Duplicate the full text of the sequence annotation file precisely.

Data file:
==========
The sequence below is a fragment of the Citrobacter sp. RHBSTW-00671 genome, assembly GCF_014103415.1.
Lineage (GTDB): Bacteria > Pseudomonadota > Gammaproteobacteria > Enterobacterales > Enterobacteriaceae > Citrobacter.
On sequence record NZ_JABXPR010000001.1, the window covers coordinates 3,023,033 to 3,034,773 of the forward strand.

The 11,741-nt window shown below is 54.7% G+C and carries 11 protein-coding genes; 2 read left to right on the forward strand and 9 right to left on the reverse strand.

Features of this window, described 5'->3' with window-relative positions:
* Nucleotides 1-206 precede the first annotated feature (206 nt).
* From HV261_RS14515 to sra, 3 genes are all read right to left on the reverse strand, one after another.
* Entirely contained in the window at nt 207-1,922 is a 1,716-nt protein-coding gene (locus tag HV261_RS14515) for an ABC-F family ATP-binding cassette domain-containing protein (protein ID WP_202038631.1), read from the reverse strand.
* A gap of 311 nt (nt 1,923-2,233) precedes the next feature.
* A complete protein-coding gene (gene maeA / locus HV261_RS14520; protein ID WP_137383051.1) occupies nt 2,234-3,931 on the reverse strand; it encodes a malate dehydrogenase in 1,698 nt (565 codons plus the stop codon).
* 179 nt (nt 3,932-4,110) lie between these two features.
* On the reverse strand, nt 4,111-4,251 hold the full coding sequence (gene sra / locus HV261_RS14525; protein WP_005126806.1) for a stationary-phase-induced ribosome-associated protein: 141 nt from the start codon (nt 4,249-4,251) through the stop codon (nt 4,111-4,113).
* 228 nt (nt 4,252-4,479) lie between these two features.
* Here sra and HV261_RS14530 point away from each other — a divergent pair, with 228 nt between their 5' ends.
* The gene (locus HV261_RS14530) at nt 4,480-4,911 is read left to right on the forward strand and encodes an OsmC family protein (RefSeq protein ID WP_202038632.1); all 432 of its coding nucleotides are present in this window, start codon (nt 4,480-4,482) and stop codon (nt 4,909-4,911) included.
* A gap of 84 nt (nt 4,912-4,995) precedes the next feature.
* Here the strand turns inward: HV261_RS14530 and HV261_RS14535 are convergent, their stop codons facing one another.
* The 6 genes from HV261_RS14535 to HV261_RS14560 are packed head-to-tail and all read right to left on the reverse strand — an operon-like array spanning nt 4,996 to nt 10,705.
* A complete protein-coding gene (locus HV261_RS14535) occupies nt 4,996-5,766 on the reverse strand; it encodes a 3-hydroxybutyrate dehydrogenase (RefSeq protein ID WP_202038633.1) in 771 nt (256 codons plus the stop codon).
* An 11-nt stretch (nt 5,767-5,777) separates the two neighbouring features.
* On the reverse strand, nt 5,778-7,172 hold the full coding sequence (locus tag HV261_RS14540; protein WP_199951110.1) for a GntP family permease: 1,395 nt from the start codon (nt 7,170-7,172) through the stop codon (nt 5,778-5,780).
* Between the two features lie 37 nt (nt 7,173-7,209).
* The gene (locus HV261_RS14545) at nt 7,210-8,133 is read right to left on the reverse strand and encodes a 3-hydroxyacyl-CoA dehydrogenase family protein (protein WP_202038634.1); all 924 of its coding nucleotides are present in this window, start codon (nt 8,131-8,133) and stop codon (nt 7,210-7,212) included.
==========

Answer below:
The sequence below is a fragment of the Citrobacter sp. RHBSTW-00671 genome, assembly GCF_014103415.1.
Lineage (GTDB): Bacteria > Pseudomonadota > Gammaproteobacteria > Enterobacterales > Enterobacteriaceae > Citrobacter.
On sequence record NZ_JABXPR010000001.1, the window covers coordinates 3,023,033 to 3,034,773 of the forward strand.

The 11,741-nt window shown below is 54.7% G+C and carries 11 protein-coding genes; 2 read left to right on the forward strand and 9 right to left on the reverse strand.

Features of this window, described 5'->3' with window-relative positions:
* Nucleotides 1-206 precede the first annotated feature (206 nt).
* From HV261_RS14515 to sra, 3 genes are all read right to left on the reverse strand, one after another.
* Entirely contained in the window at nt 207-1,922 is a 1,716-nt protein-coding gene (locus tag HV261_RS14515) for an ABC-F family ATP-binding cassette domain-containing protein (protein ID WP_202038631.1), read from the reverse strand.
* A gap of 311 nt (nt 1,923-2,233) precedes the next feature.
* A complete protein-coding gene (gene maeA / locus HV261_RS14520; protein ID WP_137383051.1) occupies nt 2,234-3,931 on the reverse strand; it encodes a malate dehydrogenase in 1,698 nt (565 codons plus the stop codon).
* 179 nt (nt 3,932-4,110) lie between these two features.
* On the reverse strand, nt 4,111-4,251 hold the full coding sequence (gene sra / locus HV261_RS14525; protein WP_005126806.1) for a stationary-phase-induced ribosome-associated protein: 141 nt from the start codon (nt 4,249-4,251) through the stop codon (nt 4,111-4,113).
* 228 nt (nt 4,252-4,479) lie between these two features.
* Here sra and HV261_RS14530 point away from each other — a divergent pair, with 228 nt between their 5' ends.
* The gene (locus HV261_RS14530) at nt 4,480-4,911 is read left to right on the forward strand and encodes an OsmC family protein (RefSeq protein ID WP_202038632.1); all 432 of its coding nucleotides are present in this window, start codon (nt 4,480-4,482) and stop codon (nt 4,909-4,911) included.
* A gap of 84 nt (nt 4,912-4,995) precedes the next feature.
* Here the strand turns inward: HV261_RS14530 and HV261_RS14535 are convergent, their stop codons facing one another.
* The 6 genes from HV261_RS14535 to HV261_RS14560 are packed head-to-tail and all read right to left on the reverse strand — an operon-like array spanning nt 4,996 to nt 10,705.
* A complete protein-coding gene (locus HV261_RS14535) occupies nt 4,996-5,766 on the reverse strand; it encodes a 3-hydroxybutyrate dehydrogenase (RefSeq protein ID WP_202038633.1) in 771 nt (256 codons plus the stop codon).
* An 11-nt stretch (nt 5,767-5,777) separates the two neighbouring features.
* On the reverse strand, nt 5,778-7,172 hold the full coding sequence (locus tag HV261_RS14540; protein WP_199951110.1) for a GntP family permease: 1,395 nt from the start codon (nt 7,170-7,172) through the stop codon (nt 5,778-5,780).
* Between the two features lie 37 nt (nt 7,173-7,209).
* The gene (locus HV261_RS14545) at nt 7,210-8,133 is read right to left on the reverse strand and encodes a 3-hydroxyacyl-CoA dehydrogenase family protein (protein WP_202038634.1); all 924 of its coding nucleotides are present in this window, start codon (nt 8,131-8,133) and stop codon (nt 7,210-7,212) included.